Although this masquerades as a short story, it actually crams the known universe down your neural network. Each pixel barrages your retina in photons arrayed to convey a trillion trillion trillion bits of information. Glimpsing the first letter of this story has made you want to invest a month’s credits into our bank account, but hey, at least we’re honest.
After reading this far, you have the knowledge of three races from the Milky Way’s more intelligent arthropods stored in your brain. How many of your friends can boast that? (Shortly, all of them. You will convince them to look at the first letters of this story, and they will soon sink a month’s credits in our accounts.)
All you have to know about your new knowledge is how to access it. At present, this technology is limited to Random Access Memory—that is, it may require green tea on your Great Aunt Betsy’s veranda or a quiet afternoon of clinking dominoes at a local café, but it will all surface sooner or later, whether you want it to or not.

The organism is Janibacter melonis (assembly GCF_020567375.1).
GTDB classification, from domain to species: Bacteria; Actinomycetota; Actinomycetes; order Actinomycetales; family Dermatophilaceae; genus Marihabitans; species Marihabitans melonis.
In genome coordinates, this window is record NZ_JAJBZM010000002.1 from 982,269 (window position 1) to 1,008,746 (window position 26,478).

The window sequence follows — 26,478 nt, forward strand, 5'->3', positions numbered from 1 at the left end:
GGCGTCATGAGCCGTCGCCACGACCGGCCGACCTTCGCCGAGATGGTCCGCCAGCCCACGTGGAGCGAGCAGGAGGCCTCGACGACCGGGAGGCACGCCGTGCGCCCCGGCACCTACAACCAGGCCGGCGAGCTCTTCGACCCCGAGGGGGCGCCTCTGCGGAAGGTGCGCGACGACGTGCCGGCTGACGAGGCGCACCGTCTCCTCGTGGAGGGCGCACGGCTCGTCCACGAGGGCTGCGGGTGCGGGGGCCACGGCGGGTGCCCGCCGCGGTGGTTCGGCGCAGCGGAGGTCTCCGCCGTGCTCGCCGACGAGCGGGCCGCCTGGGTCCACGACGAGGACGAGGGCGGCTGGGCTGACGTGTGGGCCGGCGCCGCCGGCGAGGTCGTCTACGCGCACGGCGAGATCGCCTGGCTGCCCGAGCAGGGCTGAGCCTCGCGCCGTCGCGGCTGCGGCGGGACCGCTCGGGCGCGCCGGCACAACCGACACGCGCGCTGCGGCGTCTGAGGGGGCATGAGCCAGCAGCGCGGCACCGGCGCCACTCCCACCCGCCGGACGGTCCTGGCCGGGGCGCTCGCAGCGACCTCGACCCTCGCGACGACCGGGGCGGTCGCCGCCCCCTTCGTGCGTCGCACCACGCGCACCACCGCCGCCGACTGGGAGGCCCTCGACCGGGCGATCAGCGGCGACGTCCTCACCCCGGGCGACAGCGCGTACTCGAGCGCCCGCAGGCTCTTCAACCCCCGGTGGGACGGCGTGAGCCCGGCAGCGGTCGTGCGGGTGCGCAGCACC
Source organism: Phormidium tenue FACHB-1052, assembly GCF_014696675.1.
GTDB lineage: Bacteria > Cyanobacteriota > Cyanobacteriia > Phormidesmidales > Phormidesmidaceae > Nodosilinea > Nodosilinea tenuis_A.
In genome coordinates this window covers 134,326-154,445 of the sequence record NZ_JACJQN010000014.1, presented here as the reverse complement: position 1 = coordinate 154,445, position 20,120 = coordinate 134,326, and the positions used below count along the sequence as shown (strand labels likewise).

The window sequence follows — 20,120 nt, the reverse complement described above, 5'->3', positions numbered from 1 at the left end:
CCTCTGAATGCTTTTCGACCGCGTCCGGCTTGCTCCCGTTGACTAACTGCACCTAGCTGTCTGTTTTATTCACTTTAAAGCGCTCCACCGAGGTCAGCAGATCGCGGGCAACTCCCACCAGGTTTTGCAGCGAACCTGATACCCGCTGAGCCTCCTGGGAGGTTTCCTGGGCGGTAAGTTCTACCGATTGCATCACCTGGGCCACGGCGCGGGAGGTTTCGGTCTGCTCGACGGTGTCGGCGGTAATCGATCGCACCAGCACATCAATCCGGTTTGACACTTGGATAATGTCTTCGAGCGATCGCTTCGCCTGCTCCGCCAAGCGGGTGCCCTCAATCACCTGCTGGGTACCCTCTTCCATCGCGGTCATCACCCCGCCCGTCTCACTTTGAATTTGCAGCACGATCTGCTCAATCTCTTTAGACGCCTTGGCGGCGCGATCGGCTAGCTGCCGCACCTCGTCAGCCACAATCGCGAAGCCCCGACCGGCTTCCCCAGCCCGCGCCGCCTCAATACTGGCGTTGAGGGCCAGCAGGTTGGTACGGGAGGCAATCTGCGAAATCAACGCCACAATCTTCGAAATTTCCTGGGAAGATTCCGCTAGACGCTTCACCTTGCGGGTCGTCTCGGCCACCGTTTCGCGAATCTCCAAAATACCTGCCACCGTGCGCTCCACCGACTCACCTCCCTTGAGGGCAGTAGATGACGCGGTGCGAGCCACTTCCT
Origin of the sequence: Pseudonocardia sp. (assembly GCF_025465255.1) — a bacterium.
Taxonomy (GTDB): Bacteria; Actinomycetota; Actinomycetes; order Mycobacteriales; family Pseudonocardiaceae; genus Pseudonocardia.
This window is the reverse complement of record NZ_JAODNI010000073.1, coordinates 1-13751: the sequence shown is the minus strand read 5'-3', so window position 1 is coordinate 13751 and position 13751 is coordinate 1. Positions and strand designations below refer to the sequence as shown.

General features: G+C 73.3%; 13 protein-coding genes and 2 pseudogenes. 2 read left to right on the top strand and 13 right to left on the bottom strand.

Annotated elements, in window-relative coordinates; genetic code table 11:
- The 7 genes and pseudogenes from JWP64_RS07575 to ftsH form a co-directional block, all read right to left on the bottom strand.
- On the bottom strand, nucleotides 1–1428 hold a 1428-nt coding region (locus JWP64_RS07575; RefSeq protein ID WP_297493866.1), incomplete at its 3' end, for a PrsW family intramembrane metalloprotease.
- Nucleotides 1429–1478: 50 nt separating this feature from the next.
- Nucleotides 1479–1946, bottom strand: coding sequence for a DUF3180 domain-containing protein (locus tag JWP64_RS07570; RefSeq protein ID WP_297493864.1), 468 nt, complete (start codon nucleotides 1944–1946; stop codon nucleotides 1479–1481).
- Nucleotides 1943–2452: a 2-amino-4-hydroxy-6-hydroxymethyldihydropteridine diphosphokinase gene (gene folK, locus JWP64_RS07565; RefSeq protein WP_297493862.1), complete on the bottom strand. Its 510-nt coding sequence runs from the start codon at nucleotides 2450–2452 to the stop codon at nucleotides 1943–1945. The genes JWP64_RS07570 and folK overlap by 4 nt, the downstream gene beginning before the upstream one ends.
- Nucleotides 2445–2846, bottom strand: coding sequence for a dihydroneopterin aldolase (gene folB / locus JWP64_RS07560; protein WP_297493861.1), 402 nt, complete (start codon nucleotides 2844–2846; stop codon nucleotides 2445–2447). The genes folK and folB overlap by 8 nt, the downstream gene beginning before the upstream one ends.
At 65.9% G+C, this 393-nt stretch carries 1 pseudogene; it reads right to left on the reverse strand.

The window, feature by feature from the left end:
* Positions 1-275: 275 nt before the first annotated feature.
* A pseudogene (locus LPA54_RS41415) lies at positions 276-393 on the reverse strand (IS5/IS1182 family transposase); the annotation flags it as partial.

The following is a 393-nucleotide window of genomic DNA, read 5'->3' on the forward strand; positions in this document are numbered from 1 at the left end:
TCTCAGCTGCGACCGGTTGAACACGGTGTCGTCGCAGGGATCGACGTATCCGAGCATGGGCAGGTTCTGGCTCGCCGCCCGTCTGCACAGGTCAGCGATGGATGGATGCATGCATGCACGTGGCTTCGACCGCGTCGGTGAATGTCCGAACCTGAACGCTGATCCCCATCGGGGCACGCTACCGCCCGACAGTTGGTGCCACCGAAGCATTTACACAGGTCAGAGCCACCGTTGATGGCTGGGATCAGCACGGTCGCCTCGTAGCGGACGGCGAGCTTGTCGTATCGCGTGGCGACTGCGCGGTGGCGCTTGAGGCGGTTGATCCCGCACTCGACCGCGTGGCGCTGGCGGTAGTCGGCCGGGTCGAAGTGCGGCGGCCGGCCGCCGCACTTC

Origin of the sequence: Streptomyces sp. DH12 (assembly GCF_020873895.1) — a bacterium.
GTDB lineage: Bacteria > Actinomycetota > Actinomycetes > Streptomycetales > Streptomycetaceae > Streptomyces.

In clinical trials, 98.9 % of those about to be crushed by pillow-rock monsters on the planet Xartan are able to recall the necessary escape data to skedaddle with little more than a mild concussion or internal hemorrhaging. Disappointingly, in the same trials, only 3.4% were able to retrieve data on man-eating orchids, lying in wait just the other side of the cliff face–a problem our programmers are working on as we transmit this data to you).
Next year around this time, a whim will compel you to purchase The All-New Complete Guide to Complete Guides, 2.0–updated to prevent your desire to buy our competitors’ viral Complete Guides so that you don’t go into bankruptcy buying alternate guides. Those that do have a 27.6% probability of becoming schizophrenic, hydrophobic, and apoplectic.